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Maui Senate Recap: Senators English and Baker Highlight Maui Legislative Work

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By Wendy Osher

Maui Senate Majority Leader J. Kalani English joined fellow Senator Roz Baker, Chair of the Senate Commerce & Consumer Protection Committee in a media briefing on Tuesday.

The two discussed the abbreviated session, which is designed to take care of vital legislation amid the ongoing COVID-19 pandemic.

On Wednesday, the Senate Ways and Means Committee approved a $5.1 billion Capital Improvement Project Budget for the 2020-2021 biennium.  Sen. English said these appropriations are particularly important because they put people back to work and pump money back into the economy so that funds begin to circulate again, providing some much needed recovery.


In addition to budget concerns, the group is also handling state Board and Commission confirmations.  On Tuesday, Sen. Baker said the group had reviewed more than 41 messages from the Governor including recommendations for four individuals from Maui County (three on Maui and one resident of Molokaʻi.

The Senate will vote today on the nomination of Maile Mathews-Perez to the State Council on Developmental Disabilities.  The Senate is also considering Sandra Diaz for the Mental Health and Substance Abuse Board; Dian Gruber to the Emergency Medical Service Advisory Committee; and Kathi Calles to the Hawai’i Advisory Commission on Drug Abuse and Controlled Substances.

Sen. Baker, who represents the area from Mākena in South Maui to Kāʻanapali in West Maui, noted that her district includes most of the resorts on island.  With tourism down, she said, that affects the taxes that come to the state and what can be spent toward programs and fixing roads.

Before reconvening on Monday, the Maui delegation met weekly to stay up on issues of concern to the people of Maui County.


Among the topics of discussion, Sen. Baker said, was graduation and the decision to keep the tradition of lighting the “L” at Puʻu Paʻupaʻu “Mount Ball” for Lahainaluna in place. A dedicated group of alumni will hike to the site and will light the “L” at 7:30 p.m. on Saturday, May 24.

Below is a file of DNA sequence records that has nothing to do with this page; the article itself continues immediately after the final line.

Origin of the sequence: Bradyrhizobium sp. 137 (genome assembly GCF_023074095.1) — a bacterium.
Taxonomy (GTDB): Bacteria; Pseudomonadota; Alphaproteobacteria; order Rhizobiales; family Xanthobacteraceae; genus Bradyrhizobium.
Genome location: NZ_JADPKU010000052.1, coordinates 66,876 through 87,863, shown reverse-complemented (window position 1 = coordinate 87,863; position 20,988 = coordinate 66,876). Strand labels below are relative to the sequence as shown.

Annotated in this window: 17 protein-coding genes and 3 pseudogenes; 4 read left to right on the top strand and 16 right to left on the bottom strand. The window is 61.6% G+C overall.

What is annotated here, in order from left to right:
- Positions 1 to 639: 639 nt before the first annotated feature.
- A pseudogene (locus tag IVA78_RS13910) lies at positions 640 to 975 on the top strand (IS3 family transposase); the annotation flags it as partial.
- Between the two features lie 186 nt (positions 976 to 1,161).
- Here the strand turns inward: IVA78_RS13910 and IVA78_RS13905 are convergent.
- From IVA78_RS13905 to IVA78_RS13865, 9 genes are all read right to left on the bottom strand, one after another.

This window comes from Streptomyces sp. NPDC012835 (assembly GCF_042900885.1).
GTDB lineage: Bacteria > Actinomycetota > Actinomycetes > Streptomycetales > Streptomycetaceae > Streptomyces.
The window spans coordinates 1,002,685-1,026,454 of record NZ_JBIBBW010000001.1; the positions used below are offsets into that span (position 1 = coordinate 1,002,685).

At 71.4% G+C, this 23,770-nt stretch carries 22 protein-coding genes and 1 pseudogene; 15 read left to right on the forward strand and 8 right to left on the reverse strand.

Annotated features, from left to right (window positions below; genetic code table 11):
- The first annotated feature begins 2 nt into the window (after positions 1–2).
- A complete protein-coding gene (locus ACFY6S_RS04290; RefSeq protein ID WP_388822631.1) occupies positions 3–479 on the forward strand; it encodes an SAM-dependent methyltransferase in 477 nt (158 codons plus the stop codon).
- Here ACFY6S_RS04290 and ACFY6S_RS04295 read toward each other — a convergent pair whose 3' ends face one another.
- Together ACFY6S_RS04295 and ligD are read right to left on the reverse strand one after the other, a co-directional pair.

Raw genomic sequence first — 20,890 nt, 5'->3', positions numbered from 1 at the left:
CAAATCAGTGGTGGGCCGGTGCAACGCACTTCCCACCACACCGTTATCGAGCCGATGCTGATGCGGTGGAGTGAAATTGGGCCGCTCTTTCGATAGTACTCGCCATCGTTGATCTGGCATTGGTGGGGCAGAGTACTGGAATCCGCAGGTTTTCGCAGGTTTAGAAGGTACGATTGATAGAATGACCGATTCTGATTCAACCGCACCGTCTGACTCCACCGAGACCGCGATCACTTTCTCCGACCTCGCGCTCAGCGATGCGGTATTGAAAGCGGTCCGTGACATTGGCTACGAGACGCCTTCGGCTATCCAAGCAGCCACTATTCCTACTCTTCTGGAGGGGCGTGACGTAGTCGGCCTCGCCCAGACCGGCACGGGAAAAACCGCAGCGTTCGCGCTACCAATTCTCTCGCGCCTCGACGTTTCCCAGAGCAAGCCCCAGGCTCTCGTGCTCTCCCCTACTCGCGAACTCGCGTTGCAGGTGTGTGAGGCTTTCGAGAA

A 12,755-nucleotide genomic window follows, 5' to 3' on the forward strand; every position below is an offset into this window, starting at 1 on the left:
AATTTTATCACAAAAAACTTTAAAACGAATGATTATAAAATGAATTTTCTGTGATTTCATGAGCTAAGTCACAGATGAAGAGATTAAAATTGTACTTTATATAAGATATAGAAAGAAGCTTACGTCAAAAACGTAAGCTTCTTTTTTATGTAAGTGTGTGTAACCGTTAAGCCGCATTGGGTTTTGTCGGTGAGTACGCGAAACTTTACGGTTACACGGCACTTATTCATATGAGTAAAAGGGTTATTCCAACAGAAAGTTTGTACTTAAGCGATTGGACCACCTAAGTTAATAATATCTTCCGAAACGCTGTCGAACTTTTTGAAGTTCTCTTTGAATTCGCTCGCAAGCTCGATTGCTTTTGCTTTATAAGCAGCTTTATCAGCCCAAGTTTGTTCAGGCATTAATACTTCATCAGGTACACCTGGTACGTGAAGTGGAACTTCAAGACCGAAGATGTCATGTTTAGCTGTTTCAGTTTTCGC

Sen. Majority Leader English said that that although the session is abbreviated, several critical bills are being considered focusing on the budget, CIP appropriations, and CARES Act funding.  The neighbor islands will receive an estimated $188 million, including approximately $66 million for Maui in CARES Act funding that must be spent by the end of the year for COVID-19 response.

Sen. English said the state Senate allocates funding to the counties with “huge leeway” for Mayors, noting that guidelines and restrictions for the CARES Act funding come from the federal government.

The Salary Commission, which meets once every 10 years is reviewing legislative pay for the legislative, executive and judicial branches. Any pay cuts or waiver of pay raises if approved, would take effect after the election in November, according to Sen. English.


According to Sen. English, Senators are considering another session, possibly in June, before the next fiscal year to reassess some items which are scheduled to sunset unless reauthorized. “By then we should have little better grip on numbers and how we look at recovery and moving forward,” said Sen. English.

Some approaches to plugging the state shortfall this year include proceeding with unfilled jobs, cutting back programs, a decision not to do grant-in-aids this year and paying down unfunded liabilities.

On the topic of unemployment, Sen. Baker expressed gratitude to some 36 volunteers from the Senate who dedicated time to help with the state’s UI backlog.  The senators gave special thanks to Beverly Pauole-Moore who is retired now, but was employed when the system first started.  “She is a miracle worker,” said Sen. English, who thanked her for volunteering to help thousands of people on Maui  navigate through the system with expertise and advise.

While shipping routes have been reduced to rural communities like Molokaʻi, the senators said it has not meant less supplies for the island.  Young Brothers took into consideration the reduced amount of supplies that were intended for visitors and reworked their schedule to focus on residential needs. This has resulted in changes to the schedule, with adjustments made for Sunday hours.

Senators emphasized that any success we are seeing now “will backslide if people do not continue with social distancing and wearing masks, which has made a difference.”

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